Adam C. Abrahms and Steven M. Swirsky, Members of the Firm in the Employment, Labor & Workforce Management practice, in the firm’s Los Angeles and New York offices, respectively, were quoted in SHRM, in “NLRB Says ‘Dual-Marked’ Union Election Ballots Are Void,” by Lisa Nagele-Piazza.
Following is an excerpt:
“Dual-marked” ballots—those with markings in more than one box—should be treated as void in union-representation elections, according to a recent decision by the National Labor Relations Board (NLRB).
In Providence Health & Services, an NLRB regional director counted a ballot as a vote in favor of the union even though it had a diagonal line in the “no” square and an “x” in the “yes” square. The NLRB, however, found that the ballot was void.
The regional director’s decision was aligned with some prior NLRB decisions, which held that a dual-marked ballot is void unless the voter’s intent can “be ascertained from other markings on the ballot (such as an attempt to erase or obliterate one mark).” However, the board’s precedent “is convoluted, difficult to apply, and unreliable as a means to divine voter intent,” according to the recent decision. Thus, the NLRB established a clear rule that a ballot is void if it contains markings in more than one square or box. …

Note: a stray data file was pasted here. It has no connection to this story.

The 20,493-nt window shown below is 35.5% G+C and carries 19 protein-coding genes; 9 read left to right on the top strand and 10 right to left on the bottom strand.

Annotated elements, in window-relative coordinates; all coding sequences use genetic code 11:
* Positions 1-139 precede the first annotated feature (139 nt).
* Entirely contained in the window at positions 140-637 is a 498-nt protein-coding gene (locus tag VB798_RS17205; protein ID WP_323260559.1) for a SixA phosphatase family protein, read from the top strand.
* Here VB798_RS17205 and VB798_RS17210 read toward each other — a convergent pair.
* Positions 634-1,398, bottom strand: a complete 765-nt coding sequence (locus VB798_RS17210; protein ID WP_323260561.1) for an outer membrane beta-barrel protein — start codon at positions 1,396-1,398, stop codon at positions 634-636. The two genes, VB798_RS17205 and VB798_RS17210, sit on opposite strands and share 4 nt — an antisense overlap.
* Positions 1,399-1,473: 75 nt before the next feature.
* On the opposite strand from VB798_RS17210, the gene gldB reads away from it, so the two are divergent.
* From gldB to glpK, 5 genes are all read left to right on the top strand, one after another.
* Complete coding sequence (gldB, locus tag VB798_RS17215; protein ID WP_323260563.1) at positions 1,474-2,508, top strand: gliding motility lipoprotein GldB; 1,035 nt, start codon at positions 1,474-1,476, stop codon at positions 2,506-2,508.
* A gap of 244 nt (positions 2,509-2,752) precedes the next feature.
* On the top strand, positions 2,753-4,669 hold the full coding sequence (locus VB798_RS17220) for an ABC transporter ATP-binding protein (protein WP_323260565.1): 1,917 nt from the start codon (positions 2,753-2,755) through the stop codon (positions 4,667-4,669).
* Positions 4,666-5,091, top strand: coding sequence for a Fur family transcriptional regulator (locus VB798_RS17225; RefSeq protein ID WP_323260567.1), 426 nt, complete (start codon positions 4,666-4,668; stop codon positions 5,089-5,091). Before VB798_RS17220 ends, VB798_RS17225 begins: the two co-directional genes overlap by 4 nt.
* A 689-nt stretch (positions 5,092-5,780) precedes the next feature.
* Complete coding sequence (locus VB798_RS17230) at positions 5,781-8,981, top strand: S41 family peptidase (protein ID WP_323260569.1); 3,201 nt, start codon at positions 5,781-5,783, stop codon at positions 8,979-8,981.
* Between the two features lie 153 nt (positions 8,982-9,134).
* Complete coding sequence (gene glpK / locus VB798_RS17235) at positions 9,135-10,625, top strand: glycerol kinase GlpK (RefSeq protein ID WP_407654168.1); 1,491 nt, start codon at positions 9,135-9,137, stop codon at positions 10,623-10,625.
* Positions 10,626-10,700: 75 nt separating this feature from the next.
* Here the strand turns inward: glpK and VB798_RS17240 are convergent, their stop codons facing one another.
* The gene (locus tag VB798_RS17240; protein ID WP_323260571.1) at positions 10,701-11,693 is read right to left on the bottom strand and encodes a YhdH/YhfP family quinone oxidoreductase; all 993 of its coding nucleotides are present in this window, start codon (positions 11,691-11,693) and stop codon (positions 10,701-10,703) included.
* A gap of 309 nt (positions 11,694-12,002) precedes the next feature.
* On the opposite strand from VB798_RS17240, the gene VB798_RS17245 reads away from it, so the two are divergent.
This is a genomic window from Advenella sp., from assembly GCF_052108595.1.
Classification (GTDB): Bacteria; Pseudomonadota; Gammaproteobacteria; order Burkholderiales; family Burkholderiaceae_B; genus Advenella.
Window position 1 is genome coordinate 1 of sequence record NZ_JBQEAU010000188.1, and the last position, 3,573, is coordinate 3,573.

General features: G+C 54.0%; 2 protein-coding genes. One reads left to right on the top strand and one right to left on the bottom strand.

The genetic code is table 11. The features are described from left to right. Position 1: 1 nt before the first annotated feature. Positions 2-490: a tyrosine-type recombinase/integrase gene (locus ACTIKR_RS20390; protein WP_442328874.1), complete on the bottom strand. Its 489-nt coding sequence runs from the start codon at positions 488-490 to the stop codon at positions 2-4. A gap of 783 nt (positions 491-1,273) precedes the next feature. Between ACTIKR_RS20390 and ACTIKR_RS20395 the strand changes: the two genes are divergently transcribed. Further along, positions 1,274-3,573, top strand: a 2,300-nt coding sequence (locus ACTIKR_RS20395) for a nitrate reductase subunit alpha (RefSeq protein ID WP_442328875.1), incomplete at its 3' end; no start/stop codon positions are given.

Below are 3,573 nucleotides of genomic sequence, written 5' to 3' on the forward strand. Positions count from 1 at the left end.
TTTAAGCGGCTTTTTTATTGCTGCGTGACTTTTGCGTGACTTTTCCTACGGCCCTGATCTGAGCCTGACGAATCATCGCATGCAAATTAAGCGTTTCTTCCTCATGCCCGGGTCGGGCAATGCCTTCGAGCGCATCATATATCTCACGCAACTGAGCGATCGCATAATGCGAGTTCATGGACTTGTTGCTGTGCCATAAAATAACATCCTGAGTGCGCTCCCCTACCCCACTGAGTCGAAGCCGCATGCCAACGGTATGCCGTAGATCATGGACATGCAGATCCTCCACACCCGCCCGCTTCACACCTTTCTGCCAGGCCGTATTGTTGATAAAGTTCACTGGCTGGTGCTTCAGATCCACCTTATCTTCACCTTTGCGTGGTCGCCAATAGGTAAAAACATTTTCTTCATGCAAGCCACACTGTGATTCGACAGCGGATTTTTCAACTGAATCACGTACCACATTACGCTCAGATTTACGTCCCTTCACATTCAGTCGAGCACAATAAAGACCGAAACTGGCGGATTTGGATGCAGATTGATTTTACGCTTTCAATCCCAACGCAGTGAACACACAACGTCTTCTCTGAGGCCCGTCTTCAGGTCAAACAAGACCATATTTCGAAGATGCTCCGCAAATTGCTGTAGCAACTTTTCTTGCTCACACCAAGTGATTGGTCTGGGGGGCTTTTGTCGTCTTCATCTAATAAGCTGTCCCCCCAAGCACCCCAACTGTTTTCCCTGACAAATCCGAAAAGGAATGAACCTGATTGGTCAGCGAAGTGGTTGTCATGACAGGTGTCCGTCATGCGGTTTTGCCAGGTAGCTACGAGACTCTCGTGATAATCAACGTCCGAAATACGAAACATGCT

Adam Abrahms, an attorney with Epstein Becker Green in Los Angeles, said employers should ensure that they are familiar with the new rule and clearly articulate it to their employees prior to a union-representation election to limit the possibility of voided ballots. “Employers should advise employees that if they do make an accidental mark on their ballot, then the employee needs to request a new ballot,” he said.
Updated Ballot Instructions
Abrahms noted that “most stray or dual markings are caused by employee confusion as to what ‘yes’ and ‘no’ means” on the ballot. …
The board’s decision has the potential to help resolve a long-standing source of frustration for employers, employees and unions, said Steve Swirsky, an attorney with Epstein Becker Green in New York City. The NLRB’s prior practice was to decide—without objective evidence—what an employee voting in a board election actually meant when his or her ballot was not clear on its face.
The NLRB’s subjective decisions as to whether or not a ballot should be counted, and whether the employee intended to vote for or against representation, has often determined the outcome of close elections, Swirsky observed. “The new rule articulated in this decision should put an end to such decisions by the Labor Board, rather than employees.”
Abrahms noted that employers that have recently been involved in elections or are currently involved in elections should understand that the new rule applies retroactively. The NLRB mentioned that its “usual practice is to apply new policies and standards retroactively to all pending cases in whatever stage.”